Sunday Adult Education Series: The Path

We are starting to make our way through The Path: A Journey Through the Bible. The Path gives us a guided tour through the Scriptures with prompts for reflection and notes to help us along. The book serves as a gateway into the wider world of Scripture, especially for those who feel that they may be unfamiliar with the larger scope of the Bible. This is a great opportunity to acquaint ourselves with the stories, images, and teaching of the Bible.

Apr 23rd: Our text this first week comes from Genesis, and will probably be a reading that is familiar to many of us. We will be discussing chapter 1 and the stories of creation that begin the Bible.

Apr 30th: We are making our way through chapter 2 this week. We will be looking at the stories of Cain and Abel, Noah, and the Tower of Babel. One of the main themes in these stories is the covenant. We will be able to see how God works with humanity through the making of covenants. The human response to the covenant takes a number of forms, but most importantly for us may be Noah’s response in worship. Key questions for us will be how we give thanks to God and how we know what God wants for us.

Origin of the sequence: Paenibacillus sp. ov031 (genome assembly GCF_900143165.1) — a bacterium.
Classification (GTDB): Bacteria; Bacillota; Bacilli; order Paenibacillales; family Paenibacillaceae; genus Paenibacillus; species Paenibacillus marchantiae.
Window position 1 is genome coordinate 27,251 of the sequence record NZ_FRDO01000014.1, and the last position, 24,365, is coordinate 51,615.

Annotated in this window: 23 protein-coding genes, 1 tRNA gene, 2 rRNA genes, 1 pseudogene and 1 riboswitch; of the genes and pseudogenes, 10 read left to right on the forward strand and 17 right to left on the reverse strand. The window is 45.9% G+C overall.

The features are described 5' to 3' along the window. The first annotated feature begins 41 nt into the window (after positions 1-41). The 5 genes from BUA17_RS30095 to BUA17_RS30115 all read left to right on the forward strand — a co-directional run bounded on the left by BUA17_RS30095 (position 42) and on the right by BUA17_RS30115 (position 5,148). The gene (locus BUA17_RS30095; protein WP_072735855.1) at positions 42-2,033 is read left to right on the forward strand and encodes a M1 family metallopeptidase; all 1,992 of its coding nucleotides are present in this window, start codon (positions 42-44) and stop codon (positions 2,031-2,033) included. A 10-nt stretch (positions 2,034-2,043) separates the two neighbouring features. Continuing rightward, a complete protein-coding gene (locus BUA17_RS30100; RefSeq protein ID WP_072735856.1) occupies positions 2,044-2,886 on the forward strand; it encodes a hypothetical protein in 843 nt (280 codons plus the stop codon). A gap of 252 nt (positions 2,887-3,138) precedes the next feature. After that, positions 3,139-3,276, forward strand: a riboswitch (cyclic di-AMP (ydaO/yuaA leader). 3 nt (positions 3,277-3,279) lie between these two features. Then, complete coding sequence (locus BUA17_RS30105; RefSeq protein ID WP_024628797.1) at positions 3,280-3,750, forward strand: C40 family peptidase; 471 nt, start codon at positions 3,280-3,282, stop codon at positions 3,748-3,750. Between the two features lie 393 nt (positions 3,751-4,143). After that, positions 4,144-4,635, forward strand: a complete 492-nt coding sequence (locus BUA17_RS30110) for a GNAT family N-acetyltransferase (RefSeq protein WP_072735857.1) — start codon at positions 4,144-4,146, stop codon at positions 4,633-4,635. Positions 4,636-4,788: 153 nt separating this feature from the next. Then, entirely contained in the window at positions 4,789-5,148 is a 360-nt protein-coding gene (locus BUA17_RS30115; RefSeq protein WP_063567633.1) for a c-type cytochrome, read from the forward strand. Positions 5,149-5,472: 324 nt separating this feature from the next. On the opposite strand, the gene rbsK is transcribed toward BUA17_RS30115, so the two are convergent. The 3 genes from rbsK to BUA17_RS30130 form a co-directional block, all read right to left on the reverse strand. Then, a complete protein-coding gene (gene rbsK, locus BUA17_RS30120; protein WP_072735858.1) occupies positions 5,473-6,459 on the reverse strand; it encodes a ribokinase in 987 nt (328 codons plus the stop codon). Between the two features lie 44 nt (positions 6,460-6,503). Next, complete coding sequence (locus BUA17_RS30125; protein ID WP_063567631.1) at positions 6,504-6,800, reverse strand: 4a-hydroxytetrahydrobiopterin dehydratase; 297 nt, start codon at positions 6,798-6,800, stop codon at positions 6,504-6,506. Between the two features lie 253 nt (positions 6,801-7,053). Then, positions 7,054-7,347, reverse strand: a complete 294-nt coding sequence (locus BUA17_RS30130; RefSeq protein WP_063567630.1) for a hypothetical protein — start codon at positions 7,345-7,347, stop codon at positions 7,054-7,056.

May 7th: Our chapter in The Path this week focuses on the story of Abraham’s life. Abraham is a pivotal figure not just for Christianity but for Judaism and Islam as well. As we read through his life, though, we may find him to be a rather surprising patriarch for these major religions. He doubts, argues, and bargains with God. The picture that emerges is one of God’s faithfulness to Abraham’s long journey of figuring things out for himself. Even when he seems to figure out, we are still left with the disturbing and strange story of the binding of Isaac. Life with God does not seem straightforward at all. What do we make of Abraham’s long work of learning to be obedient to God? Do we see any of ourselves in the story of faithfulness and doubt? God remains faithful to Abraham even as he goes astray at times. The image of the covenant gets fleshed out in God’s faithfulness to Abraham. We are also beginning to see the reason for the covenant with Abraham. God desires to bless the world through the people he is setting apart in the Abrahamic covenant. What are we being set apart for in our own lives and in our church life together?